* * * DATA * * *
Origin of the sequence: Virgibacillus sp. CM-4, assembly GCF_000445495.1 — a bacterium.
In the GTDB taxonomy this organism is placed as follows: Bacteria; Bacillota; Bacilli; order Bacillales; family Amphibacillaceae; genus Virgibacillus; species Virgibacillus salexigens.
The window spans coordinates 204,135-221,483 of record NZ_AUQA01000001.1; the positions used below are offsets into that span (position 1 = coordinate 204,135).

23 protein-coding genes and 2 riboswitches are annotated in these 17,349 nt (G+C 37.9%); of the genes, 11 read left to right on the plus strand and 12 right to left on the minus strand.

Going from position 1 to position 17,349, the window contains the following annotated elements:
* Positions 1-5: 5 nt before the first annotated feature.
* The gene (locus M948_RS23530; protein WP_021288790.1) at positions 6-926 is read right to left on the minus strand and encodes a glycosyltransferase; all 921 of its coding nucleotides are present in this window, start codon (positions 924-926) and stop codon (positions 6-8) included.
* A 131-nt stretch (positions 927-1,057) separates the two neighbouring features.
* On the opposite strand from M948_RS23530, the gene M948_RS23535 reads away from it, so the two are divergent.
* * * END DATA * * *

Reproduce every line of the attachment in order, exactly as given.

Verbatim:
Origin of the sequence: Virgibacillus sp. CM-4, assembly GCF_000445495.1 — a bacterium.
In the GTDB taxonomy this organism is placed as follows: Bacteria; Bacillota; Bacilli; order Bacillales; family Amphibacillaceae; genus Virgibacillus; species Virgibacillus salexigens.
The window spans coordinates 204,135-221,483 of record NZ_AUQA01000001.1; the positions used below are offsets into that span (position 1 = coordinate 204,135).

23 protein-coding genes and 2 riboswitches are annotated in these 17,349 nt (G+C 37.9%); of the genes, 11 read left to right on the plus strand and 12 right to left on the minus strand.

Going from position 1 to position 17,349, the window contains the following annotated elements:
* Positions 1-5: 5 nt before the first annotated feature.
* The gene (locus M948_RS23530; protein WP_021288790.1) at positions 6-926 is read right to left on the minus strand and encodes a glycosyltransferase; all 921 of its coding nucleotides are present in this window, start codon (positions 924-926) and stop codon (positions 6-8) included.
* A 131-nt stretch (positions 927-1,057) separates the two neighbouring features.
* On the opposite strand from M948_RS23530, the gene M948_RS23535 reads away from it, so the two are divergent.